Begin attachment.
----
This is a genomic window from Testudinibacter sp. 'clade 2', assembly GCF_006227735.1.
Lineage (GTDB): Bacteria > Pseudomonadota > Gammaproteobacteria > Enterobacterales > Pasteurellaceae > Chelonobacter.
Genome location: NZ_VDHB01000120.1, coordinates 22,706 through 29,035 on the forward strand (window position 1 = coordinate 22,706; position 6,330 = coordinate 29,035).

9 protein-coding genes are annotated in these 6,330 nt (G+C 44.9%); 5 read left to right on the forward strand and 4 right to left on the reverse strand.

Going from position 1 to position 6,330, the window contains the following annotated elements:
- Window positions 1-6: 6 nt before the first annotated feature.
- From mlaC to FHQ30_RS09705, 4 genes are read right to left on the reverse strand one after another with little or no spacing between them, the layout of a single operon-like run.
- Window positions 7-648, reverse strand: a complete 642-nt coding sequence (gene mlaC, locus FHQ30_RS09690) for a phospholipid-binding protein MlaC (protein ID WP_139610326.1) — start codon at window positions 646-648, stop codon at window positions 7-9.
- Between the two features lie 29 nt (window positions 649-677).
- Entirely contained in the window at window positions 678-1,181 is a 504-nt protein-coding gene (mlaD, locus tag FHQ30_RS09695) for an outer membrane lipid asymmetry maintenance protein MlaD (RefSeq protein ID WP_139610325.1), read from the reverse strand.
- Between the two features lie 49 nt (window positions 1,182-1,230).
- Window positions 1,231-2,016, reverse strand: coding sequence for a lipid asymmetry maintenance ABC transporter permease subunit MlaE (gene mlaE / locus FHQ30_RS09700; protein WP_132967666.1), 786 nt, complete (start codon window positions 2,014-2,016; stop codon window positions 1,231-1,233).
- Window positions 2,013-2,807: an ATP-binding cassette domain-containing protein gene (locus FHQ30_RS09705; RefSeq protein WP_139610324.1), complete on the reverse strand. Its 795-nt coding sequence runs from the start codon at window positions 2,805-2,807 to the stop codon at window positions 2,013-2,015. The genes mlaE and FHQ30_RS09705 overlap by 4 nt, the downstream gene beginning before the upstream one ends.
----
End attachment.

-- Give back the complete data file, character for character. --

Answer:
This is a genomic window from Testudinibacter sp. 'clade 2', assembly GCF_006227735.1.
Lineage (GTDB): Bacteria > Pseudomonadota > Gammaproteobacteria > Enterobacterales > Pasteurellaceae > Chelonobacter.
Genome location: NZ_VDHB01000120.1, coordinates 22,706 through 29,035 on the forward strand (window position 1 = coordinate 22,706; position 6,330 = coordinate 29,035).

9 protein-coding genes are annotated in these 6,330 nt (G+C 44.9%); 5 read left to right on the forward strand and 4 right to left on the reverse strand.

Going from position 1 to position 6,330, the window contains the following annotated elements:
- Window positions 1-6: 6 nt before the first annotated feature.
- From mlaC to FHQ30_RS09705, 4 genes are read right to left on the reverse strand one after another with little or no spacing between them, the layout of a single operon-like run.
- Window positions 7-648, reverse strand: a complete 642-nt coding sequence (gene mlaC, locus FHQ30_RS09690) for a phospholipid-binding protein MlaC (protein ID WP_139610326.1) — start codon at window positions 646-648, stop codon at window positions 7-9.
- Between the two features lie 29 nt (window positions 649-677).
- Entirely contained in the window at window positions 678-1,181 is a 504-nt protein-coding gene (mlaD, locus tag FHQ30_RS09695) for an outer membrane lipid asymmetry maintenance protein MlaD (RefSeq protein ID WP_139610325.1), read from the reverse strand.
- Between the two features lie 49 nt (window positions 1,182-1,230).
- Window positions 1,231-2,016, reverse strand: coding sequence for a lipid asymmetry maintenance ABC transporter permease subunit MlaE (gene mlaE / locus FHQ30_RS09700; protein WP_132967666.1), 786 nt, complete (start codon window positions 2,014-2,016; stop codon window positions 1,231-1,233).
- Window positions 2,013-2,807: an ATP-binding cassette domain-containing protein gene (locus FHQ30_RS09705; RefSeq protein WP_139610324.1), complete on the reverse strand. Its 795-nt coding sequence runs from the start codon at window positions 2,805-2,807 to the stop codon at window positions 2,013-2,015. The genes mlaE and FHQ30_RS09705 overlap by 4 nt, the downstream gene beginning before the upstream one ends.